Assume some things. Assume there is an afterlife, that there is reincarnation, and when you die you come back in a different form. If you were bad you come back as a lesser creature, and if you were good you come back as a movie star, or you go straight to heaven. Assume, also, that I am dead, and I was bad. Assume I come back as a bedbug.
It is necessary to explain a biological fact before revealing the list of people I would bite if I were a bedbug: a bedbug partakes of five blood meals in its nasty journey from egg to adulthood. Consequently, your hematophagous narrator could only dine on five of his enemies. If I name more than five people, assume some of them are backups.
(Note, reader, that there are a few people, not mentioned here, whom I’d rather save for when I’ve moved far enough up the karmic ladder to be able to return as a brain-sucking alien.)
Enough biology. I would bite, first, the former speechwriter for President George W. Bush, Michael Gerson. For the crime of trying to take credit for “Axis of Evil.” A decent human being, if accused of coining that phrase in earnest, would be desperate to hide under a rock garden.
Afterwards, I’d hang around the neighborhood for a few days or weeks, until I’d worked up enough appetite to go after whoever is responsible for giving him a job at the Washington Post.
Neither wild horses nor bedbug-sniffing dogs could keep me from biting Sheriff Joe Arpaio, of Maricopa County, Arizona. For the crimes of grandstanding, treating human beings like mistreated cattle, and setting himself up as a small-town dictator. That should be enough to get me banned from Maricopa County, but, for good measure, let me add: with any luck he’d squash me, and I’d come straight back as a scorpion.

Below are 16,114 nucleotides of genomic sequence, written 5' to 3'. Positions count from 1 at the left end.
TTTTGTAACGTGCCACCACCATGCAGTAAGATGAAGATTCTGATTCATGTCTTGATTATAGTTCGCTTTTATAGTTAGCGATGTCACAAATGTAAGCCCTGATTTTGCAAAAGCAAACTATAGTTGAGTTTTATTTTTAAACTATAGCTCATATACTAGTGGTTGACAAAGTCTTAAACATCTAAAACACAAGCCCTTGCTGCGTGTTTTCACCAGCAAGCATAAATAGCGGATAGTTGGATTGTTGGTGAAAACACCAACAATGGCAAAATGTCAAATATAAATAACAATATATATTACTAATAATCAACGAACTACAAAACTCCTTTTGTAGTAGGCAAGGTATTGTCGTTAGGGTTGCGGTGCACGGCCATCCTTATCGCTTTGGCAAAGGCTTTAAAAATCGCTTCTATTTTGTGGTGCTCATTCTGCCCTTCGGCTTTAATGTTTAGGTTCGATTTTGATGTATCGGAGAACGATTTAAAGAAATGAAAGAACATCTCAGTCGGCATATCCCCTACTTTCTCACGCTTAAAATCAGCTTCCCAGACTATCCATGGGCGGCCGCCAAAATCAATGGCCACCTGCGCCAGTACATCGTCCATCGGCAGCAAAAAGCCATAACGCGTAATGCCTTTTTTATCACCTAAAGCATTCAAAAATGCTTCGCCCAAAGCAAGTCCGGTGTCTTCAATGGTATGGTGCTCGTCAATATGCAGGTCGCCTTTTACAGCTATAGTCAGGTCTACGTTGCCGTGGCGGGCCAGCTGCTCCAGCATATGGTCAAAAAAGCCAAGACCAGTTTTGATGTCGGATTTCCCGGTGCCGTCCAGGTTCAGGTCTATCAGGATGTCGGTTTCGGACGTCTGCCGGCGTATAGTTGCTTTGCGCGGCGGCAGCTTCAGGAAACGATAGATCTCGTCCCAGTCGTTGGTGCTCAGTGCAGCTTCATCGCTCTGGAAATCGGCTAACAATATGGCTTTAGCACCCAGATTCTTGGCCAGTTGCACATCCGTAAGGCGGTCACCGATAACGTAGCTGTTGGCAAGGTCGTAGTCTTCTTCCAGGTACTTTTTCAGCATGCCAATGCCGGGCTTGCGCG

I know what you’re thinking: “If I were reincarnated as a bedbug, I’d bite the hell out of Dick Cheney.” If traveling to Wyoming in order to get brainfreeze sounds like fun to you, have at it.
Strictly for the sake of comic relief, here are some people I’d bite if I only had the time and a large enough stomach, to say nothing of guaranteed means of travel: Daniel Bedingfield; those people on TV with all the children; Ronald McDonald; any writer who refers to a plan laid out in his essay as “a modest proposal” when his intent is not satiric; a certain fourth-grade teacher in the state of Texas. (I don’t hold grudges; I wield them.)
For my fourth meal (I’d be much bigger now), I’d tuck into any big, beefy, red-blooded Minuteman.
Finally, we have my adult-stage fare, Erik Prince, the founder of the private military company Blackwater (now called “Xe Services LLC”). For crimes too obvious and numerous to mention. And now that my assassination is guaranteed, readers have the chance to answer a metaphysical question that has haunted humanity for eons. If any of the men here mentioned are, within about a year and a half of my assassination, besieged by bedbugs, you’ll know there is life after death.